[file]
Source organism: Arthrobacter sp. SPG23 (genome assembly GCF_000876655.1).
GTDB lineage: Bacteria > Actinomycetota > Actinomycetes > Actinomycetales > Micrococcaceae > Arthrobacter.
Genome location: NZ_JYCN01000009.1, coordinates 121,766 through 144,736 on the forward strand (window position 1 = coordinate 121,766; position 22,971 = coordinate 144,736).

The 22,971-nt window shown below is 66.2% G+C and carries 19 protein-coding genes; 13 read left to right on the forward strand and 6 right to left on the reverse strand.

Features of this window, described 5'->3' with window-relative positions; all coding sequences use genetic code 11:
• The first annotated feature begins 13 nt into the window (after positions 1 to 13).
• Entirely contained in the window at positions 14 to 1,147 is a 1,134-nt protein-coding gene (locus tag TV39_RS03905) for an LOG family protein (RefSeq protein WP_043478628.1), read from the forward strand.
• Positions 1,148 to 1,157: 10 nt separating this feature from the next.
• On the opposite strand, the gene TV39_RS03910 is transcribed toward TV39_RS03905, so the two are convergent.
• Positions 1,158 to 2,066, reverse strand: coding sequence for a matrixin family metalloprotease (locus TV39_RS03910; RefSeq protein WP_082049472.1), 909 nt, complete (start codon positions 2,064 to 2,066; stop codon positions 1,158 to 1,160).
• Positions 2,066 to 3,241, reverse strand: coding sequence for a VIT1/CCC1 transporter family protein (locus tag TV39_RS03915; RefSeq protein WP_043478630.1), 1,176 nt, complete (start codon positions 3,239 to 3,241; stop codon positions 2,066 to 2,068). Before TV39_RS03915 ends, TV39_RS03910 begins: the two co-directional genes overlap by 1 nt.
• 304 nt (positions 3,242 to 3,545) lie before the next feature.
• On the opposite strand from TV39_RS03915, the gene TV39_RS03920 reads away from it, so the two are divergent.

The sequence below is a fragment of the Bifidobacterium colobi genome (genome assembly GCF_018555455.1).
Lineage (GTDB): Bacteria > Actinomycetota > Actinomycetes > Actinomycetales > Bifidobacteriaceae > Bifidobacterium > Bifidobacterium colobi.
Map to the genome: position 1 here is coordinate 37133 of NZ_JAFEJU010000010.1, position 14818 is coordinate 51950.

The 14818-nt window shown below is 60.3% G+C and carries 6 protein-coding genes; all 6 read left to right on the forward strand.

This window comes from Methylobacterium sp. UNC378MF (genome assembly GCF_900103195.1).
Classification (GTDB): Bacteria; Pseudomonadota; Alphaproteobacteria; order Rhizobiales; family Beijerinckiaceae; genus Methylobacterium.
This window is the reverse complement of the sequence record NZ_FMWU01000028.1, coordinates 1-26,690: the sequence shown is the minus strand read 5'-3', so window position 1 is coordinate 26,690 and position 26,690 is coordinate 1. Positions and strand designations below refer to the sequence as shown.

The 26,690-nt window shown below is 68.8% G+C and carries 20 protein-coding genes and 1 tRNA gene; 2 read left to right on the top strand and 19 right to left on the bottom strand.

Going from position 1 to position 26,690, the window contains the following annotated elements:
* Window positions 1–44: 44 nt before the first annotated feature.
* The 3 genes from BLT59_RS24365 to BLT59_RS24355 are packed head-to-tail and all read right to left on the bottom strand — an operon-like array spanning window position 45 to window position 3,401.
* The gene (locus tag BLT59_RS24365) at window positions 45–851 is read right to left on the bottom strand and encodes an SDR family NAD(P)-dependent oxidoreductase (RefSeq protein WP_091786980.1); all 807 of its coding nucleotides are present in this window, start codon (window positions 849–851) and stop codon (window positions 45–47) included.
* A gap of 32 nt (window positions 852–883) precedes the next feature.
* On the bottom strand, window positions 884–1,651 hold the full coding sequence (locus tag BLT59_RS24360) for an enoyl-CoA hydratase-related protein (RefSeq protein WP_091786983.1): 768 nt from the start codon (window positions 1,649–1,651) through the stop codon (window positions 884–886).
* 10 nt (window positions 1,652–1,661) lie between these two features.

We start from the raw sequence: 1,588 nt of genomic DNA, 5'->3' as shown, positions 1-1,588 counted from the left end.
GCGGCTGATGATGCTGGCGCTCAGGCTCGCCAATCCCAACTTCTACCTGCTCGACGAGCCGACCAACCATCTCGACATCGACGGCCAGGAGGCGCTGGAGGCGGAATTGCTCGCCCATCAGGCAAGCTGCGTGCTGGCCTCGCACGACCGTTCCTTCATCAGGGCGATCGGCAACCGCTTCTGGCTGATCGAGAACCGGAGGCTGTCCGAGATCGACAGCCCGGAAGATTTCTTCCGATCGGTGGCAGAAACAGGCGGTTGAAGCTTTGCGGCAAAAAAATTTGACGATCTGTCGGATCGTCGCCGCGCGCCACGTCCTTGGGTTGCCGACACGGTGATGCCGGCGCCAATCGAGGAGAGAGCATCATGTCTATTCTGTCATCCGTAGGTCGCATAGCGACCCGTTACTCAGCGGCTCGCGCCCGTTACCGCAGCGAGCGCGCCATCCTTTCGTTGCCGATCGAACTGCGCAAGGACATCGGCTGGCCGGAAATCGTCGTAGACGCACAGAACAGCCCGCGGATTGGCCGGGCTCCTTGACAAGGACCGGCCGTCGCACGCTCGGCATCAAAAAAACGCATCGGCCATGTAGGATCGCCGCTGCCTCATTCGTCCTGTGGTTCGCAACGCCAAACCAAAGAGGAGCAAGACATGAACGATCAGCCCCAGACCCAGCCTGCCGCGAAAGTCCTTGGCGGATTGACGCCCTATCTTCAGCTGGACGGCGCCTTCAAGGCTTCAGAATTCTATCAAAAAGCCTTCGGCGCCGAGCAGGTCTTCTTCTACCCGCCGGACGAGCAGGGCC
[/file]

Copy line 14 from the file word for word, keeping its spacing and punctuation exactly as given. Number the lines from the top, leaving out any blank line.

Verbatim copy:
The sequence below is a fragment of the Bifidobacterium colobi genome (genome assembly GCF_018555455.1).